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Lead Image © tobkatrina, 123RF.com

Detecting phishing domains with dnstwist


Article from ADMIN 47/2018
By , By
With a small script, you can locate phishing domains and determine whether they imitate your websites.

A User's browser can be redirected to a domain name other than the one they intended in many ways. For example, URLs with mixed up letters or with similar names have proven to be an effective means of detouring a request.

Anyone responsible for the operation and maintenance of a company website is probably familiar with complaints and emergency calls from users saying that a website cannot be reached. Often users have simply made a typing error, which only becomes a problem if the incorrect address takes them to a page that actually harms the user's computer (e.g., by installing malware).

Things get even worse if, for example, customers arrive at what they think is the company's website, when it is in fact a malicious copy that, at best, only confuses the user or, in the worst case, installs malware or causes financial damage. Therefore, it makes sense for IT staff responsible for the company website to search for domains with similar names, check to see whether those domains distribute dangerous content, and warn users about them.

Automatic Name Finding

Although you could try out different domain name combinations by hand, this method is not only inconvenient, but also time-consuming and error-prone. Such a task can and should be automated. Marcin Ulikowski, who works as a security consultant at Sony, developed a Python script more than two years ago that handles this work very quickly and reliably. He explains on his website that a user who wants to check all variants of "google.com" manually would need more than 300,000 queries and that this number would then increase to more than 5 million queries for "facebook.com" – which is one good reason for assigning this task to Ulikowski's Python script dnstwist [1].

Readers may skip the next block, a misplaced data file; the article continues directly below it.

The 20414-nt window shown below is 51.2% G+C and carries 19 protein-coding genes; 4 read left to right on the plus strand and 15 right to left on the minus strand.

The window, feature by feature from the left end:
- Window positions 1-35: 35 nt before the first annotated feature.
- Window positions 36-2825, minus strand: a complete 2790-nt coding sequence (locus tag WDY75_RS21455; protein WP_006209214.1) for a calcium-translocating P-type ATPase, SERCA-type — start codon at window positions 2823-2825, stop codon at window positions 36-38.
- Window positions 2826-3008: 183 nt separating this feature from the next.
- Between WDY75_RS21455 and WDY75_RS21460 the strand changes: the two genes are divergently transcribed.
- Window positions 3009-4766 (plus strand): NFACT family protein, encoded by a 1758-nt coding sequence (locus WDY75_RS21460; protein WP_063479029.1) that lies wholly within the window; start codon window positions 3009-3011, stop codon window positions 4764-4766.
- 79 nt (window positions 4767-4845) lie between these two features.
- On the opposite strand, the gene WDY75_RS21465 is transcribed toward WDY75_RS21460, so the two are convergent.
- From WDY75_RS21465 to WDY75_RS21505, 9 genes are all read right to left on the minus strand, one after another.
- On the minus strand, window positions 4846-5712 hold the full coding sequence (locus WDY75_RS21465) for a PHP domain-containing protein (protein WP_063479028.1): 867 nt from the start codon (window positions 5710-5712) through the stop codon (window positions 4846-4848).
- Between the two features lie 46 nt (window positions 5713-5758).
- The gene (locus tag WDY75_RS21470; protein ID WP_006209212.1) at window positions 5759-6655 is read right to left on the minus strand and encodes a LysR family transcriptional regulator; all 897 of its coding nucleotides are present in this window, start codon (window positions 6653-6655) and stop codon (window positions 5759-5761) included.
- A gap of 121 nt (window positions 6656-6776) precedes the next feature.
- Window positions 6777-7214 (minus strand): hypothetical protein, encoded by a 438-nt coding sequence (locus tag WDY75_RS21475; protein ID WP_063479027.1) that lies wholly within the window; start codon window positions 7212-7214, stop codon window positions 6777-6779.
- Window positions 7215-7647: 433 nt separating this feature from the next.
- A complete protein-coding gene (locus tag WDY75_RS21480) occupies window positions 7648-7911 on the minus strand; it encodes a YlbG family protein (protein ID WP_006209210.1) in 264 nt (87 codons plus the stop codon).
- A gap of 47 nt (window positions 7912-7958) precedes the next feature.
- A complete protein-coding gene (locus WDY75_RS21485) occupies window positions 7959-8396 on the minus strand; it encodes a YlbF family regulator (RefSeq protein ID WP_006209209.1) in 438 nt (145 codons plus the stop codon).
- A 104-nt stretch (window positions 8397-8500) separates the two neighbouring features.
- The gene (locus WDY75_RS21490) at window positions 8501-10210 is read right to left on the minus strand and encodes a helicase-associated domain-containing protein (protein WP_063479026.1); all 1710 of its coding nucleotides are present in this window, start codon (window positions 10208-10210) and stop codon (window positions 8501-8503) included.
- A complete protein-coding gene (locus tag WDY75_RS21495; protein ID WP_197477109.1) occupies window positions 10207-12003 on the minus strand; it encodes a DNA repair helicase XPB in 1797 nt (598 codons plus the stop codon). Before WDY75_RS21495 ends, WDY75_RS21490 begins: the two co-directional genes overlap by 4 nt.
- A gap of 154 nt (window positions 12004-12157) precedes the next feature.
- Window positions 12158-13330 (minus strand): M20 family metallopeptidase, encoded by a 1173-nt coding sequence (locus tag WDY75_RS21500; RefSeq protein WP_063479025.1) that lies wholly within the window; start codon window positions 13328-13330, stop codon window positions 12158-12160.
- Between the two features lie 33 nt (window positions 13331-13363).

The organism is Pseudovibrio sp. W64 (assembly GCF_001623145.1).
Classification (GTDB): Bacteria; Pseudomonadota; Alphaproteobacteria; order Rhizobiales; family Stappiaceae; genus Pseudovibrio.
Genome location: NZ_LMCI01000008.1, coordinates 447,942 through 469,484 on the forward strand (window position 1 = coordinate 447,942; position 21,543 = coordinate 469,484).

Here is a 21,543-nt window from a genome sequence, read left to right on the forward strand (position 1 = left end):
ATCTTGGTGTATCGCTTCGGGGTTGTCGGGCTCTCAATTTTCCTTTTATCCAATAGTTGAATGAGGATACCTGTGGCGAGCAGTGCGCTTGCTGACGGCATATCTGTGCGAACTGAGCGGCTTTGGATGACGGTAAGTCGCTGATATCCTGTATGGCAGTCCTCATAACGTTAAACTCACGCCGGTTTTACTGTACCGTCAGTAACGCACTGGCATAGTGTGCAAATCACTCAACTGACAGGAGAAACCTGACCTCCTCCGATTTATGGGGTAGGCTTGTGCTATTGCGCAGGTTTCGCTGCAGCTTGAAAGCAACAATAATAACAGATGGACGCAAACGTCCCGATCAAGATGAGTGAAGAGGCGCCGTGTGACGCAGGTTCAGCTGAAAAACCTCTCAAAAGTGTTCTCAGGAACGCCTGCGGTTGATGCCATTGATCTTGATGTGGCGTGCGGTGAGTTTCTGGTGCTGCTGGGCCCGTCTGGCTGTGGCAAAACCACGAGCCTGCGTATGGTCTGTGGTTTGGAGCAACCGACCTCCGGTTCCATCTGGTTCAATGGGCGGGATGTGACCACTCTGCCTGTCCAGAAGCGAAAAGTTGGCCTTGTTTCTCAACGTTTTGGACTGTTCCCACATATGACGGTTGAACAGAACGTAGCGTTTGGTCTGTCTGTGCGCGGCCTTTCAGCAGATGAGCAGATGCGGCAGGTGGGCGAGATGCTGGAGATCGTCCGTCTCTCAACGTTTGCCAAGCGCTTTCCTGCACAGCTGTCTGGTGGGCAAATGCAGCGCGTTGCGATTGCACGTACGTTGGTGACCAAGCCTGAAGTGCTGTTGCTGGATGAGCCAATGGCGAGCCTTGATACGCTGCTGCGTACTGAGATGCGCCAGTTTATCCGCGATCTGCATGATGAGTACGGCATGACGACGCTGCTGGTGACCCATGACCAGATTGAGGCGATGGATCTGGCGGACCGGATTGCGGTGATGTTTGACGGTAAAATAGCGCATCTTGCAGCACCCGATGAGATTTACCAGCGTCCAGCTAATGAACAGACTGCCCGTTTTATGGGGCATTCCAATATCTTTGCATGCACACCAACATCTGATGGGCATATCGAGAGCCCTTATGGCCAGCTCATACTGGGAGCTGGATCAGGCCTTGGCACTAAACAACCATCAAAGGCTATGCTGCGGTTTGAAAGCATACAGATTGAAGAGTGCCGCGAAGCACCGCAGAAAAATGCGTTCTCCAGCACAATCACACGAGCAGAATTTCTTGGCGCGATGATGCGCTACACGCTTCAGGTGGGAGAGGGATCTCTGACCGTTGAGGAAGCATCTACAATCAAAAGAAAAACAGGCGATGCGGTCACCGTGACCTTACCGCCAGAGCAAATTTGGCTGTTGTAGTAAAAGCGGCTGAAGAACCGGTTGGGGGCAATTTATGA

This script works quite simply: You pass in a domain name. The script then uses this input to generate and verify domain names with different, matching variations and changes that could be used for phishing attacks (Figure 1, right window). The script then checks whether these names are registered in the Domain Name System and shows the IPv4 or IPv6 address to which they refer.

Figure 1: A first call with just the domain of interest produces many permutations of the domain name, but it also shows immediately that most of these similar names are not registered at this time.

On an Ubuntu system (17.10, 64-bit) virtualized on a VMware workstation, we installed dnstwist. According to information on the GitHub page for this open source software, the script can be installed from Ubuntu version 15.04 on with:

$ sudo apt-get install python-dnspython python-geoippython-whois python-requestspython-ssdeep python-cffi

This command worked without any problem on our platform. All the additional packages were also downloaded and installed on the system after confirming the prompt. The script worked without errors with Python v2.7.14, which was installed by default on the system. The developer explicitly points out that this script can only offer all of its feature set if the following Python modules are also installed (which was done automatically in our installation scenario):

  • A DNS toolkit for Python that supports almost all DNS record types and can be used for queries, zone transfers, and dynamic updates.
  • Python GeoIP database by MaxMind.
  • Python WHOIS module/library that can be used to retrieve WHOIS information from domains.